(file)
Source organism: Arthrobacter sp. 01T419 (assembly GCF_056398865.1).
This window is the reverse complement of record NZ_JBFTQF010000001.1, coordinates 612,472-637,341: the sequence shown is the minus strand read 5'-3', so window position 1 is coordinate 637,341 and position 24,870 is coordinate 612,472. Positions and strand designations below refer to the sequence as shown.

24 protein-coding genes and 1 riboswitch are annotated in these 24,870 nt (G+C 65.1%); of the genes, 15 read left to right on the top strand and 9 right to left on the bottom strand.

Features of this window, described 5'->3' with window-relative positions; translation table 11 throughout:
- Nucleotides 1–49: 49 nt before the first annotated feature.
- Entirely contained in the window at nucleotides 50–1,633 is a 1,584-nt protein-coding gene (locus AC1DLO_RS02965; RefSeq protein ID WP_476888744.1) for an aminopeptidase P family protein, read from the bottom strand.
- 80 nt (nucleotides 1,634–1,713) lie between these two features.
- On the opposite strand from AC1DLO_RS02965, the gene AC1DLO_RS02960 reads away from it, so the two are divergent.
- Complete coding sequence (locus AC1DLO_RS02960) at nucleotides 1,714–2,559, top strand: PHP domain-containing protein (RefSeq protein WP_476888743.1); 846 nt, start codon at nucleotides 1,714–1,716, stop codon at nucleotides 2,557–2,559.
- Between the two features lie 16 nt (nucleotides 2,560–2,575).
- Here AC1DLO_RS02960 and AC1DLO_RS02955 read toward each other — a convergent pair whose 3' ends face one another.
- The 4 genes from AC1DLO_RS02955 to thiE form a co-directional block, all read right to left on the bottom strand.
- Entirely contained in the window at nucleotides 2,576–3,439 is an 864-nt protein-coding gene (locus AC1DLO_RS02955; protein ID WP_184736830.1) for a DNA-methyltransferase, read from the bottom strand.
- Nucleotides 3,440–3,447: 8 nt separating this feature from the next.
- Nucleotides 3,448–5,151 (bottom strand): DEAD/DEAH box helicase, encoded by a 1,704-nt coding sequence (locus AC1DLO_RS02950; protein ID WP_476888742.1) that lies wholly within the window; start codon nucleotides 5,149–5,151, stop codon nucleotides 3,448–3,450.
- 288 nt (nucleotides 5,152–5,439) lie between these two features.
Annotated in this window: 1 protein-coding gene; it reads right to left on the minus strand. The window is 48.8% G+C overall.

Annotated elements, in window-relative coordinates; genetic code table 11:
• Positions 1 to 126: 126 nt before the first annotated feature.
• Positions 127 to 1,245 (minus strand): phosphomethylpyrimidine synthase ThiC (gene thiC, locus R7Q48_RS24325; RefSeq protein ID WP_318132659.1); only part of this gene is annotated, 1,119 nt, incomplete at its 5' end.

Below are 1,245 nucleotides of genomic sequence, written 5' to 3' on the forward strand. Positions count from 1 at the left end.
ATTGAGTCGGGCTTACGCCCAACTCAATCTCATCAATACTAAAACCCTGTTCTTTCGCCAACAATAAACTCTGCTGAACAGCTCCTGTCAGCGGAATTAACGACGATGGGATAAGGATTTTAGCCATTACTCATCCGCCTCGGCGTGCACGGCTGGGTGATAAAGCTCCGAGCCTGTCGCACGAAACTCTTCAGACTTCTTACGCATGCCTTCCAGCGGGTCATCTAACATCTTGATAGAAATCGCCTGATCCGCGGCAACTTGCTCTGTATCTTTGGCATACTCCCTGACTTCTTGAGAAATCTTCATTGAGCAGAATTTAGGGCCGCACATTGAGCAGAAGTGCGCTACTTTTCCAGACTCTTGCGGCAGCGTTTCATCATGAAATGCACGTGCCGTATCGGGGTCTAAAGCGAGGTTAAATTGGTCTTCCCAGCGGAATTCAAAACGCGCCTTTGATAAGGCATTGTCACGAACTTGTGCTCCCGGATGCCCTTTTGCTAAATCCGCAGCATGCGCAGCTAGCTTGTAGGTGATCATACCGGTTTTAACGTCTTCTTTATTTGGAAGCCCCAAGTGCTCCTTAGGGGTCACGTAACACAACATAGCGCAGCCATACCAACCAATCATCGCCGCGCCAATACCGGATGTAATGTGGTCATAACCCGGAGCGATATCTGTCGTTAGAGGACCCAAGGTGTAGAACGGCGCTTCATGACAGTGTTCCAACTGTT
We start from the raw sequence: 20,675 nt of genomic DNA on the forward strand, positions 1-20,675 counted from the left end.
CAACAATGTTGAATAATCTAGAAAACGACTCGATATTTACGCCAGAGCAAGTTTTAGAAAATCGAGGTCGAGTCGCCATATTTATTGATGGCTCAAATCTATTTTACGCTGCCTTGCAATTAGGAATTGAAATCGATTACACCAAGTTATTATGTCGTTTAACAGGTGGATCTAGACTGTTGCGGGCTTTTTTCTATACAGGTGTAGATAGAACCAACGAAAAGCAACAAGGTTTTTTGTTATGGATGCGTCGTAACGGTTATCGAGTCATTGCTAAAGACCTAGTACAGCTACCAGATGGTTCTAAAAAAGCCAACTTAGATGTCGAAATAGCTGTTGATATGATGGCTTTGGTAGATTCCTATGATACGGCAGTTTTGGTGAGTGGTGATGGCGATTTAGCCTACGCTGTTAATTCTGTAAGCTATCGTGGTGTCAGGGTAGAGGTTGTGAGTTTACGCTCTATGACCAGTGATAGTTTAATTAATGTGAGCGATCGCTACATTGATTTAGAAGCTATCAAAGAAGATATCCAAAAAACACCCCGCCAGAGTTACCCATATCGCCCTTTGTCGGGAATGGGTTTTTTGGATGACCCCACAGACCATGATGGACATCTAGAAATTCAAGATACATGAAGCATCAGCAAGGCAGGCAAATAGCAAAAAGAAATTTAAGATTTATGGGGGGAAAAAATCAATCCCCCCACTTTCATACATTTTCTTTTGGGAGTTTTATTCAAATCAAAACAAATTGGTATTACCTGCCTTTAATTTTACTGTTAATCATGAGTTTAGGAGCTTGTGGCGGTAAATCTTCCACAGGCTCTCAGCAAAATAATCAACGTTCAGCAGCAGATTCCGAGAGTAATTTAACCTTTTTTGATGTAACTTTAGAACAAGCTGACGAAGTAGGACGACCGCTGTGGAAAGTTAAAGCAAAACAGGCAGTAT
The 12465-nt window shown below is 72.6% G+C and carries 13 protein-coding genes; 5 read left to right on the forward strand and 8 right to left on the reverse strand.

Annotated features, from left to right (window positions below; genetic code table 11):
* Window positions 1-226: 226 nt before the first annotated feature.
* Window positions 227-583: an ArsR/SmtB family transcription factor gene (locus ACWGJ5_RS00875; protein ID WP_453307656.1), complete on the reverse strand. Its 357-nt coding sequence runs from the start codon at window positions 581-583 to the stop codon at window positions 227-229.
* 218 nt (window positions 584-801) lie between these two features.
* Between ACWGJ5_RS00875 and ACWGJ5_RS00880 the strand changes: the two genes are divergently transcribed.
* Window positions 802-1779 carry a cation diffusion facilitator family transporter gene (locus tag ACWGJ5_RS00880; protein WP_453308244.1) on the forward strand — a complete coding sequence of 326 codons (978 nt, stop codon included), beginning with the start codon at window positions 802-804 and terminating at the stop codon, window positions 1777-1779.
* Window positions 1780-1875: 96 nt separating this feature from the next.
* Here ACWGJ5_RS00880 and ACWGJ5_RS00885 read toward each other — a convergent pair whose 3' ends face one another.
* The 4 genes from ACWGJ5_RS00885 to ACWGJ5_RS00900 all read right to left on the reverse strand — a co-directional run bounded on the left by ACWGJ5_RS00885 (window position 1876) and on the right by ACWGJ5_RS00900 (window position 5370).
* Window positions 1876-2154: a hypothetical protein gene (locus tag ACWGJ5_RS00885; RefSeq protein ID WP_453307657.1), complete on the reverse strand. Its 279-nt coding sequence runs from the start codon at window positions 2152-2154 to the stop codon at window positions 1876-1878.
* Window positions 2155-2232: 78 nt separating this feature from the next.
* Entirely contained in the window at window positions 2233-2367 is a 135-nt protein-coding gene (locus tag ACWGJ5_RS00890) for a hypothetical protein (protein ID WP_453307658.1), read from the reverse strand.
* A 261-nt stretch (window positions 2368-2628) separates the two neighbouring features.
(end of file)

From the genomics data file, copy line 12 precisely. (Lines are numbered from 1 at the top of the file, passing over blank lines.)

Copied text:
- The 4 genes from AC1DLO_RS02955 to thiE form a co-directional block, all read right to left on the bottom strand.